It is thus that the first self-titled Jewish cantor, Solomon Sulzer, chose Bach's title as his own. He was trying to show everybody in Vienna in the first half of the 19th century that Jews could be great musicians, too. He even commissioned Schubert to write a setting of Psalm 92, the psalm for Shabbat, "Tov Lehodot."
Most people can't imagine Schubert setting a Hebrew text.
On another level, the sonata-allegro form, the A-B-A, is basically a pattern of tshuva, of returning to the right path: You have a musical idea; it develops, and then recapitulates with a necessary correction. This pattern of rejuvenation is a human idea, but the notion of tshuva is very Jewish.
What about harmony? Is that a Jewish notion?
Harmony is not uniquely a Jewish notion, though Rabbi Nahman of Bratslav put it into perspective best when he said that when two people speak at the same time, it's cacophony, but when two people sing at the same time, it's harmony.
What, then, is particularly Jewish about any of this - as opposed to being universal?
It's an interesting question. A non-Jewish friend who presents at our North American Jewish Choral Festival, the largest gathering of Jewish musicians and singers in North America, which I established 19 years ago, said the following: "As a Unitarian, I always thought that all paths would lead to the same God, and therefore all music would lead to the same path. But Jewish music is different. Jewish music has memory."
Then there is the Jewish understanding of the sometime conflict between the aesthetic and the moral - that is to say, between the beautiful and the good.
What about Jewish memories associated with certain music, like that of Wagner, for example? Can great music stand on its own, or is a composer's anti-Semitism relevant? Is the controversy in Israel surrounding this question justified?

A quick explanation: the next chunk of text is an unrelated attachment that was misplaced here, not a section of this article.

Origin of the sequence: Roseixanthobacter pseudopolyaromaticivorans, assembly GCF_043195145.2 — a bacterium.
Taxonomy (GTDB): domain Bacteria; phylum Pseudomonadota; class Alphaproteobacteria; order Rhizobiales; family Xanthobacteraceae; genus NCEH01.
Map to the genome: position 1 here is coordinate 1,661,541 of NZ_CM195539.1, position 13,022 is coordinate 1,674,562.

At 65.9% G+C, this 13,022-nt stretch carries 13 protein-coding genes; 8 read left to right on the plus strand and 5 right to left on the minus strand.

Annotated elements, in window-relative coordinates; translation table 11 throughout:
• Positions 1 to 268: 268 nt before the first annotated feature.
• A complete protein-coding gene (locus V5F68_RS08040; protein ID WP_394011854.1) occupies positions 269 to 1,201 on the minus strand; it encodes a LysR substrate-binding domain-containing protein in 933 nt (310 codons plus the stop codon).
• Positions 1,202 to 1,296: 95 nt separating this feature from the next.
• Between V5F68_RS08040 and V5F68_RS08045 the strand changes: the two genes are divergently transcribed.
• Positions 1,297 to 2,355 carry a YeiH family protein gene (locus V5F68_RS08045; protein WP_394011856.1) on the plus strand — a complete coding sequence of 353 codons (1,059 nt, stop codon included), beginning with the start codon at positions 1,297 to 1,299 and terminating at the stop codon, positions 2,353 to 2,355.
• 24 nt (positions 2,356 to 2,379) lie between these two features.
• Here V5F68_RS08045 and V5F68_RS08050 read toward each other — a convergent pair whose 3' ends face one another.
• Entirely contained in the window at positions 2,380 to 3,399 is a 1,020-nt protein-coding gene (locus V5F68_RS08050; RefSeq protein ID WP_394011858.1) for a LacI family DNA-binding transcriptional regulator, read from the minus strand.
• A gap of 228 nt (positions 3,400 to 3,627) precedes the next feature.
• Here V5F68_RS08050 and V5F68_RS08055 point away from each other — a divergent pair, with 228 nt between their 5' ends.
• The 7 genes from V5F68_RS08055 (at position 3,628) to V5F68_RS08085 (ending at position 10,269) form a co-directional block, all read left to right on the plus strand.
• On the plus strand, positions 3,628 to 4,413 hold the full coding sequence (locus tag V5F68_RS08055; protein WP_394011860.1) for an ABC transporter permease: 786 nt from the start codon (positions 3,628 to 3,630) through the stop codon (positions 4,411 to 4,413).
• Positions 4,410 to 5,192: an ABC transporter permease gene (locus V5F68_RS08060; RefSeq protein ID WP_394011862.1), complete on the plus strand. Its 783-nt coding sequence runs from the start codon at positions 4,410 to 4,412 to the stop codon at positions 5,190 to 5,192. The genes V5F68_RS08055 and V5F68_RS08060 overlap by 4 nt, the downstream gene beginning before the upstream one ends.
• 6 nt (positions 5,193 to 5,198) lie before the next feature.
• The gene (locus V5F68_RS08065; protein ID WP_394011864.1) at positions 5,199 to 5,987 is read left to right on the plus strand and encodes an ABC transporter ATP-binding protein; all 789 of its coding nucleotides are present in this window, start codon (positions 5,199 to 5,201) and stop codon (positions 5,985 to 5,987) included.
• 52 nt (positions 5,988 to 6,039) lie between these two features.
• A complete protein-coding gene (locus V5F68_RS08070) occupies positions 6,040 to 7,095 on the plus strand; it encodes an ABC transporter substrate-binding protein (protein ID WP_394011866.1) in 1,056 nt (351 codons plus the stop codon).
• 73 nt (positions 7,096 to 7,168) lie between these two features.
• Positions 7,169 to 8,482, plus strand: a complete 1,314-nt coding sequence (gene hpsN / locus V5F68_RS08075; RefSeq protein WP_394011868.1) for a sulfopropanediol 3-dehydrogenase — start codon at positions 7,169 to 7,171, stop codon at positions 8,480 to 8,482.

Well, Wagner - the icon of the Nazis - certainly shouldn't be performed in Israel if it hasn't been identified as part of the program. It should be advertised and whoever comes comes. Of course, this doesn't mean that the state should necessarily support that performance. Nor is it necessary at the current time, while so many people in Israel are still alive who have numbers tattooed on their arms, to play music whose composer provided the ideology which inspired their torturers. There may come a time in the future when it is all right to play Wagner. This has nothing to do with his value as a composer, but with sensitivity. It is also an issue of the relative values of aesthetics and morality - and which trumps what.
Do your outspoken views on Jewish, Zionist and American issues make it difficult for you to raise money for the foundation?
Because of my dedication to klal Yisrael, I've been able to attract support from across the denominational and political spectrum. The difficulty in raising money has been that it is only within recent memory the organized Jewish community has even begun to acknowledge culture as a tool for promoting identity. Perhaps not surprisingly, it is our teen program that is stimulating the most interest.
Do you actually teach the teens about the texts while they rehearse?